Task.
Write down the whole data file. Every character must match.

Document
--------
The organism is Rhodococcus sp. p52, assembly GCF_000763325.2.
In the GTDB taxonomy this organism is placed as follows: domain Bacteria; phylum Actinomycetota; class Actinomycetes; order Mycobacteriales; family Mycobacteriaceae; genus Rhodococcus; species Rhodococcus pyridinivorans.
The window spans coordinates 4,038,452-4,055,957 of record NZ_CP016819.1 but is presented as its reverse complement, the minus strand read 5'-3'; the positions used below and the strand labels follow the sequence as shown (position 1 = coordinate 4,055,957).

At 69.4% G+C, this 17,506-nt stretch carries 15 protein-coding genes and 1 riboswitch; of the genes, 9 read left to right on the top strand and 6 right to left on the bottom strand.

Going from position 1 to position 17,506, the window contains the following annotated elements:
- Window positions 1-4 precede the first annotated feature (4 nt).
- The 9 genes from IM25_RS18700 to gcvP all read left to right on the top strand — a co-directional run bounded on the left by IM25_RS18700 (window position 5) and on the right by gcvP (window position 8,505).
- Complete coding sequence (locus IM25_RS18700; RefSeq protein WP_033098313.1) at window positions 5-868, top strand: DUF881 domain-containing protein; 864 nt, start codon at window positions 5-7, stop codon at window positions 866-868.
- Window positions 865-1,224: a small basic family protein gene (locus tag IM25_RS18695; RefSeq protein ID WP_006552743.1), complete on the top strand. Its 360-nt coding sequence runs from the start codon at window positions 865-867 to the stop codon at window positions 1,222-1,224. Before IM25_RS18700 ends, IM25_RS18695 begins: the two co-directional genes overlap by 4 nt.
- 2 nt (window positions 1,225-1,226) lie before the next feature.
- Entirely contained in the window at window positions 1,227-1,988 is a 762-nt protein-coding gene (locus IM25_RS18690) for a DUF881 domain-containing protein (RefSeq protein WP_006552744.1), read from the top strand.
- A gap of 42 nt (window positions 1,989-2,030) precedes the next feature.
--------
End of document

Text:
The organism is Rhodococcus sp. p52, assembly GCF_000763325.2.
In the GTDB taxonomy this organism is placed as follows: domain Bacteria; phylum Actinomycetota; class Actinomycetes; order Mycobacteriales; family Mycobacteriaceae; genus Rhodococcus; species Rhodococcus pyridinivorans.
The window spans coordinates 4,038,452-4,055,957 of record NZ_CP016819.1 but is presented as its reverse complement, the minus strand read 5'-3'; the positions used below and the strand labels follow the sequence as shown (position 1 = coordinate 4,055,957).

At 69.4% G+C, this 17,506-nt stretch carries 15 protein-coding genes and 1 riboswitch; of the genes, 9 read left to right on the top strand and 6 right to left on the bottom strand.

Going from position 1 to position 17,506, the window contains the following annotated elements:
- Window positions 1-4 precede the first annotated feature (4 nt).
- The 9 genes from IM25_RS18700 to gcvP all read left to right on the top strand — a co-directional run bounded on the left by IM25_RS18700 (window position 5) and on the right by gcvP (window position 8,505).
- Complete coding sequence (locus IM25_RS18700; RefSeq protein WP_033098313.1) at window positions 5-868, top strand: DUF881 domain-containing protein; 864 nt, start codon at window positions 5-7, stop codon at window positions 866-868.
- Window positions 865-1,224: a small basic family protein gene (locus tag IM25_RS18695; RefSeq protein ID WP_006552743.1), complete on the top strand. Its 360-nt coding sequence runs from the start codon at window positions 865-867 to the stop codon at window positions 1,222-1,224. Before IM25_RS18700 ends, IM25_RS18695 begins: the two co-directional genes overlap by 4 nt.
- 2 nt (window positions 1,225-1,226) lie before the next feature.
- Entirely contained in the window at window positions 1,227-1,988 is a 762-nt protein-coding gene (locus IM25_RS18690) for a DUF881 domain-containing protein (RefSeq protein WP_006552744.1), read from the top strand.
- A gap of 42 nt (window positions 1,989-2,030) precedes the next feature.